Expungement is the legal process in Maryland that enables individuals with qualifying criminal records to remove those records from public access. Those records include:
- Motor Vehicle Administration (MVA) files;
- Police Files; and
- Court Files.
Motor Vehicle Administration and police files (when no charges were filed) cannot be expunged through the Maryland Court System. Qualifying MVA records need to be expunged through the MVA. Similarly, if you want to expunge police records for an incident in which you were detained by police but not charge with a crime, you will need to contact the police agency that detained you and request an Investigative Release Form. Depending on when you were detained by police, there may be a time limit to request police records to be expunged.
To expunge court and police files in cases in which you were arrested and charged with a crime, you have to first determine if your records are eligible for expungement. You may file for expungement if you were arrested and charged with a crime, but not convicted. This means you may file for expungement if:
- You were found not guilty;
- The charge was dismissed;
- A stet was entered;
- A nolle prosequi (“nol pros”) was entered; OR
- The charge resulted in Probation Before Judgment (PBJ) – except for Driving While Under the Influence or Driving While Impaired.
Additional requirements are that:
- You were not charged with any ineligible offenses arising out of the same incident, transaction or set of facts. Also referred to as the same “unit”;
- You have not been subsequently convicted of another crime (excluding minor traffic offenses); and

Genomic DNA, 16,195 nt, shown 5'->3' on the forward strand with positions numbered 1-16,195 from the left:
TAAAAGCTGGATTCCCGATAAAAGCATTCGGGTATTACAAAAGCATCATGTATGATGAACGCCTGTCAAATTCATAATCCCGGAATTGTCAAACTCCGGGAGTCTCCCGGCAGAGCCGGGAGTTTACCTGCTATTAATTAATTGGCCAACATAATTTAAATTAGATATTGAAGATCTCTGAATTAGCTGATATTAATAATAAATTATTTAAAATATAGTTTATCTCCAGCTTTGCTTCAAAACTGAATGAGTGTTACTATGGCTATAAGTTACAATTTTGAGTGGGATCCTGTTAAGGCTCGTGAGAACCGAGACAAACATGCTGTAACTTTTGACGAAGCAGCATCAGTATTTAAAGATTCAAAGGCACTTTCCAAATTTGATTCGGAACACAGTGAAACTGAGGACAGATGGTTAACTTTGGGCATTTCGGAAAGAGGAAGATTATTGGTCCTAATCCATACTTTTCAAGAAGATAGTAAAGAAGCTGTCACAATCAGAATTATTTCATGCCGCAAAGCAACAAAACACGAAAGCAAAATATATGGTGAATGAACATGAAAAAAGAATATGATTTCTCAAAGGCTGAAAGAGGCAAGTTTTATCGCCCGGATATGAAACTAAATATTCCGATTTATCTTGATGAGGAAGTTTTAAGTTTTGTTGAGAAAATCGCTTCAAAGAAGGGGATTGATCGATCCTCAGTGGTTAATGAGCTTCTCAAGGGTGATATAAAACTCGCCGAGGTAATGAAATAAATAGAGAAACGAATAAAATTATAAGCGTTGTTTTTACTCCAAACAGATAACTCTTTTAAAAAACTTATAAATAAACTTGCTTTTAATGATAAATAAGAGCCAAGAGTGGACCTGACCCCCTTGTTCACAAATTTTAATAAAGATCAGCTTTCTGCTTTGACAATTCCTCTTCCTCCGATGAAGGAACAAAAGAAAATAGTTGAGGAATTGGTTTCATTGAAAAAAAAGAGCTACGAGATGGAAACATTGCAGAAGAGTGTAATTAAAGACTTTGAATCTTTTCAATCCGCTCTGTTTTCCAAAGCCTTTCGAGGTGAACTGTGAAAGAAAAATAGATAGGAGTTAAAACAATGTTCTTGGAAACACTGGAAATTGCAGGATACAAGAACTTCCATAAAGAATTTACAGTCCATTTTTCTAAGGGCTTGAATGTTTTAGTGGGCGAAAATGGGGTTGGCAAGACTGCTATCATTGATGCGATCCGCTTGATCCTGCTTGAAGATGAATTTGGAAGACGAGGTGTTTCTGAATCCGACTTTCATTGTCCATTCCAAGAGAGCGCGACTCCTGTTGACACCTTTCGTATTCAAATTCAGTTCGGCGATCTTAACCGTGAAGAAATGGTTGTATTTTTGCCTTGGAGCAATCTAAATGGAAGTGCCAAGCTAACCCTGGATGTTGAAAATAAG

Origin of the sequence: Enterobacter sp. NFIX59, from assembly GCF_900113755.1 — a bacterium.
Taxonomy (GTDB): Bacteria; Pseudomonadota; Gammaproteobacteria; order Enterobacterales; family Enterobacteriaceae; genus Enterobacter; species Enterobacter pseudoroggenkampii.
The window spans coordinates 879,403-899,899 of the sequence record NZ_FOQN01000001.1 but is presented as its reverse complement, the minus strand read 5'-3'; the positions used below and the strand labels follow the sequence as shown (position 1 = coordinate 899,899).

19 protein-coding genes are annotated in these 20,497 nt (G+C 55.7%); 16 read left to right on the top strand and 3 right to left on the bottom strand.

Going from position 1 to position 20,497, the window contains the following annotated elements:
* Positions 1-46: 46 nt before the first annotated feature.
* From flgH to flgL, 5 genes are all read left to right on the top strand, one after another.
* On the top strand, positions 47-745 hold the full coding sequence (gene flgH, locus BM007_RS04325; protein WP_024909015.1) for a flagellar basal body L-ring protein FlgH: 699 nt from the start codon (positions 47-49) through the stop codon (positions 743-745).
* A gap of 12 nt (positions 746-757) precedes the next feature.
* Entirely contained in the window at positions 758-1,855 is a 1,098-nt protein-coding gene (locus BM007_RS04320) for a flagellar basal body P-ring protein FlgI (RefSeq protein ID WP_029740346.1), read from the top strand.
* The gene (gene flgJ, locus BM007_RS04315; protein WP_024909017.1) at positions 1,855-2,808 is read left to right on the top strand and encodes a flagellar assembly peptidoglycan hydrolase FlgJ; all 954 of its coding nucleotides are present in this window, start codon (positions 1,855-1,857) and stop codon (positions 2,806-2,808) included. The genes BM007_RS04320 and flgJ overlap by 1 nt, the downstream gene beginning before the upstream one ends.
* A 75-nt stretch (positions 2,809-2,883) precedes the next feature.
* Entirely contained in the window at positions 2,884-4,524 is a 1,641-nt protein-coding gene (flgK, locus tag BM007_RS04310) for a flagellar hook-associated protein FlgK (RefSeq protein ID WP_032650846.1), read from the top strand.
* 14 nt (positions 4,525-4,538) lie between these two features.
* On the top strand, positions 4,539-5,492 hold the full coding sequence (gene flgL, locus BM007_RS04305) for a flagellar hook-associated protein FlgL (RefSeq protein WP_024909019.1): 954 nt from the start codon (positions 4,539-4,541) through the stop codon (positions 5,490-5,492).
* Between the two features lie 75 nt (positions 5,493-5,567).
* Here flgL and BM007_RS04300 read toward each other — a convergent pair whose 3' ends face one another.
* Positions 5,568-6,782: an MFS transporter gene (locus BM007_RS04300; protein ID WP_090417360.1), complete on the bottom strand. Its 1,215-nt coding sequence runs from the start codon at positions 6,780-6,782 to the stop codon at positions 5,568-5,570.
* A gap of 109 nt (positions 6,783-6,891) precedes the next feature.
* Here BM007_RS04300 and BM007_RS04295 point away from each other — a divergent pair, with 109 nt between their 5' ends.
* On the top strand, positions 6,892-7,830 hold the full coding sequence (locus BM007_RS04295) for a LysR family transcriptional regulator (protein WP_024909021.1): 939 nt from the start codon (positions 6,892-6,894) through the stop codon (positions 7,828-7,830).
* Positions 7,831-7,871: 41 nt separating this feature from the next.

- You do not have any criminal charges pending.
Additionally, your criminal record may be eligible for expungement if you were convicted of only one non-violent crime and have received a full Governor pardon or you were convicted of certain nuisance crimes.
An expedited expungement process may be available if you also sign a General Waiver and Release forgoing a lawsuit against all persons and agencies from any claims regarding the arrest or detention.
Needless to say, expunging criminal records can greatly enhance your ability to find employment and survive certain background checks. At TBH&E, we are experienced at guiding clients through this process – a process that can be an important step in a better life for you and your family.
About the Author
Justin Esworthy is a founding partner of Timmerman Beaulieu Hinkle & Esworthy, LLC. Justin’s practice focuses on criminal defense, traffic defense, and complex civil litigation. He also advises individuals and businesses of all sizes on general business and risk management issues. He can be contacted by phone at (410) 649-4440 or by e-mail at firstname.lastname@example.org.